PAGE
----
Whew! Everyone Back in the Pool

Don’t be fooled. Forget the media hype. Market sentiment is fickle. Nothing substantial has changed.

Good news! Crisis over! Let’s all run out and borrow some more money. Quick, buy a few more shares; you can double down if you hurry. It’s back to business as usual.

But wait. Has anything really changed?

Judging by recent stock market action, you would think that the economic crisis was over and good times were back for good. Last Tuesday, the Dow Jones industrial average rocketed 400 points as investors bought just about everything in sight. The jump was the eighth-largest in market history. The Standard & Poor’s 500 index gained a stellar 3.6 percent. Beleaguered banking shares did even better. At one point, Citigroup Inc. and JP Morgan Chase & Co. stock was up 11.3 percent and 9.43 percent respectively. ubs was up 8 percent. Meanwhile, gold, often seen as the investment of choice in unstable times, has plummeted about 10 percent over recent days.

So what was the good news that sent the stock market soaring and gold tumbling? Get this: Banking giants ubs and Deutsche Bank announced losses totaling in excess of $22 billion! That’s right, the market soared on news of a $19 billion writedown by ubs, the biggest loss so far by a bank in the current economic crisis (besides the collapse of Bear Stearns).

That has got to be one of the most ridiculous reactions to awful news I have ever witnessed.

And oh, the other good news: Investment brokerage firm Lehman Brothers was forced to sell $4 billion worth of shares to prop itself up.

“There’s a ‘hooray’ from the stands, but investors don’t realize that the bench has been weakened,” says Meredith Whitney, an analyst at Oppenheimer & Company.

Once again, everyone is saying that the worst is over and the most recent losses will be the last. But the truth is, it’s not over—not even close. This is not the time to jump back in the pool; it’s the time to tighten your safety belt, pay off debt, and ramp up savings as quickly as possible.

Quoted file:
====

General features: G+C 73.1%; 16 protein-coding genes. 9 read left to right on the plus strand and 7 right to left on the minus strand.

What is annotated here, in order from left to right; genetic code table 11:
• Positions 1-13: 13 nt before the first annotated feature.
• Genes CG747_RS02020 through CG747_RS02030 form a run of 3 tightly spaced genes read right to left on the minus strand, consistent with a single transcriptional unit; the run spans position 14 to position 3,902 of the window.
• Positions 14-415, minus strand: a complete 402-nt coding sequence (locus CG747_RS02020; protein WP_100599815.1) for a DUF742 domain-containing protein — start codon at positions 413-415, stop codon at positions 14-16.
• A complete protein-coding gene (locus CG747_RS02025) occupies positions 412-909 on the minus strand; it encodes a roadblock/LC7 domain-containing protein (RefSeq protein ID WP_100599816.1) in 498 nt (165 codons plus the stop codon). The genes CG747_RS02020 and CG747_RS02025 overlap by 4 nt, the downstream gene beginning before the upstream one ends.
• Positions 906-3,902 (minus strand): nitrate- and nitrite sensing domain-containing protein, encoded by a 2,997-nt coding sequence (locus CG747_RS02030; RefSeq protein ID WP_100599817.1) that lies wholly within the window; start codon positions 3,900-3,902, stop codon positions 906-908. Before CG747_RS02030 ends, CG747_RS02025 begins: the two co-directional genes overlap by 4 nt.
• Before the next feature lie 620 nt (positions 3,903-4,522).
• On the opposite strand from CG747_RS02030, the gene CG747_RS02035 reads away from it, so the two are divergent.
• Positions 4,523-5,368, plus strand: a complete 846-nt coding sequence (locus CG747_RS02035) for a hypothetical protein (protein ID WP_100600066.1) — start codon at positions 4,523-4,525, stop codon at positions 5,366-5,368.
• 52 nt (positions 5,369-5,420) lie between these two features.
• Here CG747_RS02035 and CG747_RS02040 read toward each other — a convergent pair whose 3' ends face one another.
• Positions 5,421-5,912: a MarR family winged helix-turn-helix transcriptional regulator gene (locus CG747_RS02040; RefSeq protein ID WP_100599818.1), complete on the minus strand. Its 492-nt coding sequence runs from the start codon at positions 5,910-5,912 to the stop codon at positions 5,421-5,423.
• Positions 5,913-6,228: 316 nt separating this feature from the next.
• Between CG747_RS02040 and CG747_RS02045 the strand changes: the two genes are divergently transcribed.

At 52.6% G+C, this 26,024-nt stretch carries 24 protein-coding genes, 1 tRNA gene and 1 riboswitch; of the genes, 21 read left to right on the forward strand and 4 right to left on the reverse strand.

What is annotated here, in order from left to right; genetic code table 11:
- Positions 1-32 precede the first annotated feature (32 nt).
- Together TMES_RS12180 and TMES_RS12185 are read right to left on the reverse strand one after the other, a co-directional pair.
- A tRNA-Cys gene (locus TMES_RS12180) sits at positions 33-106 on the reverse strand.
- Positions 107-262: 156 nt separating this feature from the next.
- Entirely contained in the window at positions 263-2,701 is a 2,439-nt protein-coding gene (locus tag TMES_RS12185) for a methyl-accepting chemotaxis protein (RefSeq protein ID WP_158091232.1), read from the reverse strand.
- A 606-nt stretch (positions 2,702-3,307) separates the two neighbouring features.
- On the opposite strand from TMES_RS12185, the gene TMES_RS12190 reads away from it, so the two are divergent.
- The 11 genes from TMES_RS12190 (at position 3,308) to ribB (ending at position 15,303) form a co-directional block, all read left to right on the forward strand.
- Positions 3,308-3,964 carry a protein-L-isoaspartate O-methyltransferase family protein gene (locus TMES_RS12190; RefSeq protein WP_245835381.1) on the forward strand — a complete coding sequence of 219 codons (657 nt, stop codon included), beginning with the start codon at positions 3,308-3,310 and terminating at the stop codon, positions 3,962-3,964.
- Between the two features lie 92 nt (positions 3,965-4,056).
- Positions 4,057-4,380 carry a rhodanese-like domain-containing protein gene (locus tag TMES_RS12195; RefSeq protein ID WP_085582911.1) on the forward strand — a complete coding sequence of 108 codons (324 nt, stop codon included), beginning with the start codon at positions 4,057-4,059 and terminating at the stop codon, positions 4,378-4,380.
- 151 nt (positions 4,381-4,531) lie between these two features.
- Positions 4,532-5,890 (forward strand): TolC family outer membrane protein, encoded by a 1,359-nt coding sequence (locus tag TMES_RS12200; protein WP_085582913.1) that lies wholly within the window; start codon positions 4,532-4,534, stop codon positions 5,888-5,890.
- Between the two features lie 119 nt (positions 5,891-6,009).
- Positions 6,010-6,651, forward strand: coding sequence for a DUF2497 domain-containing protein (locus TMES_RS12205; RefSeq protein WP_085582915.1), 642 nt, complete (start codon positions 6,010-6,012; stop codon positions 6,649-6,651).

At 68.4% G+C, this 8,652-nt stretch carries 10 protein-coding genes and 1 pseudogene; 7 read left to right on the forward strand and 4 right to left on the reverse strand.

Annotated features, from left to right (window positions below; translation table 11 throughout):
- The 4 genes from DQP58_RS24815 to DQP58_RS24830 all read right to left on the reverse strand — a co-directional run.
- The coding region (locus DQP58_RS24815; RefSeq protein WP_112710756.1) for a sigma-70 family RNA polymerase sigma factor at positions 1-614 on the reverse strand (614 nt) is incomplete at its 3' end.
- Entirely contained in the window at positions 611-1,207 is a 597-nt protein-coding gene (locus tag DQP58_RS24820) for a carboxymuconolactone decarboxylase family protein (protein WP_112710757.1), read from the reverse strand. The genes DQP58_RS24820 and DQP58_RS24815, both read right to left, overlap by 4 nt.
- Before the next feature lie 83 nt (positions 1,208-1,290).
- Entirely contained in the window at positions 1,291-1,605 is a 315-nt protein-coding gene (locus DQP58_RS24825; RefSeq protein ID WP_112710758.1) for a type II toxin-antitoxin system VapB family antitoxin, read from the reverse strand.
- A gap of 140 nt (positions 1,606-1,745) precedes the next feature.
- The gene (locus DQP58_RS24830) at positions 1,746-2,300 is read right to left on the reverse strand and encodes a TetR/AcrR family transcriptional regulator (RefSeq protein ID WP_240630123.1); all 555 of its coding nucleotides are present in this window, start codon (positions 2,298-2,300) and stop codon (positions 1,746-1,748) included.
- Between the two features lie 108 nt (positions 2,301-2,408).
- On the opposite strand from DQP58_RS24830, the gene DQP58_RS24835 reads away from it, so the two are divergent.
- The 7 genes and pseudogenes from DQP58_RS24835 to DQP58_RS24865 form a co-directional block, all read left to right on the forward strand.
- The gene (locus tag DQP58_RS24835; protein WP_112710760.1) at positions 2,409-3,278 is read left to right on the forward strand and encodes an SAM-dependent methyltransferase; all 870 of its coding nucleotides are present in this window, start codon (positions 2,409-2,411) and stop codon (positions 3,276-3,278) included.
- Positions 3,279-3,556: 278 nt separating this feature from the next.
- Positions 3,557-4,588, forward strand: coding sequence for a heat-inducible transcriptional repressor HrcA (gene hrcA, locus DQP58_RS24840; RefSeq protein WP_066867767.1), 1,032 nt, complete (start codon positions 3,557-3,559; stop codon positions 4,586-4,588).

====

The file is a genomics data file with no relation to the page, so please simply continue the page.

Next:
Let’s put ubs’s loss in context. The bank lost $19 billion during this first quarter alone. That makes a sum total of $40 billion in losses the bank has admitted to since June of last year. $40 billion is how much China, the fourth-largest economy in the world, is spending on the Beijing Olympics. ubs is just one bank.

According to the bbc News, the world’s 14 biggest banks have so far divulged losses of almost $130 billion. Yet according to Goldman Sachs estimates, there is at least $340 billion more in losses waiting to be revealed by banks, brokers, hedge funds and government-sponsored housing entities in America.

But it doesn’t stop there. By the time it is over, Goldman Sachs says global losses will reach $1.2 trillion. One trillion is approximately on a par with the Russian economy. Bloomberg cites estimates that are even worse. According to Bloomberg sources, there may be $1 trillion of losses just within the United States as write-downs “cascade through high-yield bonds, commercial mortgages, leveraged loans, credit cards and—the big unknown—credit default swaps.”